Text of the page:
When the kerfuffle over the impending release of Harper Lee's Go Set a Watchman was cluttering up my news feeds in 2015, I confess that I didn't pay much attention.
Having not grown up in the United States, where Lee's To Kill A Mockingbird is often required reading in children's education, I first read the classic when I was 20. It was part of a yearlong attempt of trying to catch up with what most of my college friends and professors considered canonical. It was with some trepidation, then, that I approached Casey Cep's new book, Furious Hours: Murder, Fraud, and the Last Trial of Harper Lee.
I expected to be charmed by the writing; Cep writes regularly for The New Yorker, and her style is detailed and evocative, sometimes dramatic in a fun way, as when she wrote of Harper Lee that "only Jesus made his father more famous." As a relatively recent convert to the true-crime genre, I was hopeful that the book would deal responsibly with its subjects, and I wasn't let down there either. But what I didn't see coming was the emotional response I would have as I blazed through the last 20 pages of the book—yet there I was, weeping.
Furious Hours begins with a brief prologue that introduces its premise. In 1978, a largely unrecognized Nelle (pronounced Nell, not Nellie—apparently the reason she left the name off her famous book was frustration at the common mistake) Harper Lee sat in a courtroom in Alexander City, Ala., taking notes on the trial of Robert Burns, who was charged with killing the Rev. Willie Maxwell. Oddly, Tom Radney, the lawyer defending Burns—who everyone agreed did shoot Maxwell, as he did so at close range, inside a packed funeral home—had spent years defending Maxwell previously. Lee—who either never finished the book she wrote about the case or stashed a draft away somewhere that even the lawyer now handling her estate can't find it—took copious notes, interviewed as many people as would speak to her and began considering how she could tell the complicated story of these three men.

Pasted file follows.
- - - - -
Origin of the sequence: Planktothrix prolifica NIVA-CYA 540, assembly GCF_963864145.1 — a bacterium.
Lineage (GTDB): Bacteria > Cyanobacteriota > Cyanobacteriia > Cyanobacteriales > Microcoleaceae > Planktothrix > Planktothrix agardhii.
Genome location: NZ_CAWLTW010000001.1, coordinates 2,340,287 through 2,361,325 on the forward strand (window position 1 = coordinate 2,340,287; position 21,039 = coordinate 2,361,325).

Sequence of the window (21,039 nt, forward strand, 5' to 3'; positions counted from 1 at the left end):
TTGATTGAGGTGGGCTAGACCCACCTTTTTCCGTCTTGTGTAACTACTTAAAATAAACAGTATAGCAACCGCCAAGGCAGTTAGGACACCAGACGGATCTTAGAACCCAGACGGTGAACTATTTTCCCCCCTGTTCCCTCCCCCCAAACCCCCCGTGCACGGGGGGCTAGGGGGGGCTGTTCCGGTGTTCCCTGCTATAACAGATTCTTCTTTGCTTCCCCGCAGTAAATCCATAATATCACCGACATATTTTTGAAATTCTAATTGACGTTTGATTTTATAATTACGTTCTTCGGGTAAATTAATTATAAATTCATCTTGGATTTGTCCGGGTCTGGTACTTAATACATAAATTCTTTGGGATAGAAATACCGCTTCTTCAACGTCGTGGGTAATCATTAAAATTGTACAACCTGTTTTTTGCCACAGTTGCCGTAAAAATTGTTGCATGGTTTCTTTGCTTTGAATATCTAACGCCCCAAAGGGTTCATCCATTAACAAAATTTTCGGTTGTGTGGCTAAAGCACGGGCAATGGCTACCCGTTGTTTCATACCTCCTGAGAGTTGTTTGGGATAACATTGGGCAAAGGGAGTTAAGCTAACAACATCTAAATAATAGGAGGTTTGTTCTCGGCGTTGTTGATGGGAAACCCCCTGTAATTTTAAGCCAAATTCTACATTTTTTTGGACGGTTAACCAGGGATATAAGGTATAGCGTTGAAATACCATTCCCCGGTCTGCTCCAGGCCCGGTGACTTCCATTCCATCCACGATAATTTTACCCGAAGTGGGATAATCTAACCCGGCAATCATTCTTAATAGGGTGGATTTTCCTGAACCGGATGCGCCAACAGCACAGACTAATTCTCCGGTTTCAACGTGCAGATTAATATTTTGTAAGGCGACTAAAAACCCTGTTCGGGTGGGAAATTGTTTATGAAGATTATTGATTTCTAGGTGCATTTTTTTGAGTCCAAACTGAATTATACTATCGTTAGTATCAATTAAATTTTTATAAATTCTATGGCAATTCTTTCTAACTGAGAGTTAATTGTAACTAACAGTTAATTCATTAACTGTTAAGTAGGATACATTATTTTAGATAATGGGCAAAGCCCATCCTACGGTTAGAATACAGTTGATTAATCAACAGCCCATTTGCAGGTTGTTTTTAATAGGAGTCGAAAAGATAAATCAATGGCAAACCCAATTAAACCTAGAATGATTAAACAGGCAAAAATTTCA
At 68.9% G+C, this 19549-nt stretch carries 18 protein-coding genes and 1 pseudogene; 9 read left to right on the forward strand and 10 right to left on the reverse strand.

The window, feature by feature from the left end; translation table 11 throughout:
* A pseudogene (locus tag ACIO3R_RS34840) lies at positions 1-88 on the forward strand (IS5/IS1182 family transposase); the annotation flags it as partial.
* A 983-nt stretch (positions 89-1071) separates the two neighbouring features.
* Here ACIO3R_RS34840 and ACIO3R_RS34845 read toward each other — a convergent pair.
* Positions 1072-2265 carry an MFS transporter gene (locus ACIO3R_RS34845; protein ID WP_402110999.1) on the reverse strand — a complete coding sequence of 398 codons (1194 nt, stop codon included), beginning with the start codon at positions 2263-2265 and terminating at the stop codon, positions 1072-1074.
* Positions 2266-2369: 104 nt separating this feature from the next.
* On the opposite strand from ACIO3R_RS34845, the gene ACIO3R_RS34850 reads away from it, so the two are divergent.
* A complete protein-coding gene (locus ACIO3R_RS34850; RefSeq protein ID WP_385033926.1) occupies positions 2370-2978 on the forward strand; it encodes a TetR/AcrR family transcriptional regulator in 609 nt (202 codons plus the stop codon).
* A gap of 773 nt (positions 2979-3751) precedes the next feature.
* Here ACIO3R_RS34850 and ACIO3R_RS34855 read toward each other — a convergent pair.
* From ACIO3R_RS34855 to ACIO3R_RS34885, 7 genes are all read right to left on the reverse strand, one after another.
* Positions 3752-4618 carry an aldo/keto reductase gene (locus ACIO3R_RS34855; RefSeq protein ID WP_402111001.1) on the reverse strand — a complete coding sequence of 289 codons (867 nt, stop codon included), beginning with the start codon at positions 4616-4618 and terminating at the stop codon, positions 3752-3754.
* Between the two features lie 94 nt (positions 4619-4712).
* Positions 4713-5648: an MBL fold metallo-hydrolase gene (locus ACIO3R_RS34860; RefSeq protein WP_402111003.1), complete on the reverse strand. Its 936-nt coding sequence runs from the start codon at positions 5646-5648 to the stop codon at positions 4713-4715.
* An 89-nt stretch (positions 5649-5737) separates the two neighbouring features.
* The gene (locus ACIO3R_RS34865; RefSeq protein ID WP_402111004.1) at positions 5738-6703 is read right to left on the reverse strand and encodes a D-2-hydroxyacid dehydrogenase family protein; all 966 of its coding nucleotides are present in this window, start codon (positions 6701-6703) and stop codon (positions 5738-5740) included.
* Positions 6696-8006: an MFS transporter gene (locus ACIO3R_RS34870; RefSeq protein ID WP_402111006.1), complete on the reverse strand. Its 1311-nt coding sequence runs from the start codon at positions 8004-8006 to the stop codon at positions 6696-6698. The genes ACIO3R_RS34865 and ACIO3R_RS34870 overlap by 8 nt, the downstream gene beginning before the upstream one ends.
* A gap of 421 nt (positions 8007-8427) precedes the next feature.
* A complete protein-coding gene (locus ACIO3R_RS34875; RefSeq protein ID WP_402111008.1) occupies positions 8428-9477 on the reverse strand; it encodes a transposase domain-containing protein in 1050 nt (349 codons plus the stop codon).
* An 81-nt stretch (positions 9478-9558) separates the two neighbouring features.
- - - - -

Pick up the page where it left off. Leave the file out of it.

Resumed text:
Briefly, the story is this: Maxwell, an African-American man living in Alabama, was accused of killing his first wife, Mary Lou, but was exonerated. He cashed in on her life insurance and, apparently, was hooked—several other people in his circle died over the next few years, including his next-door neighbor Abram Anderson, who was married at the time to the woman who soon became Maxwell's second wife, Dorcus; his brother, John Columbus Maxwell, known as J.C.; Dorcus herself; his nephew James Hicks; and his third (!) wife's adopted daughter, teenager Shirley Ann Ellington. There was never enough evidence to charge him with any of the deaths after his wife's; the copious numbers of life insurance policies he had taken out on each of them were considered circumstantial. But his community believed he was a killer, and rumors abounded that he was using voodoo to get away with it.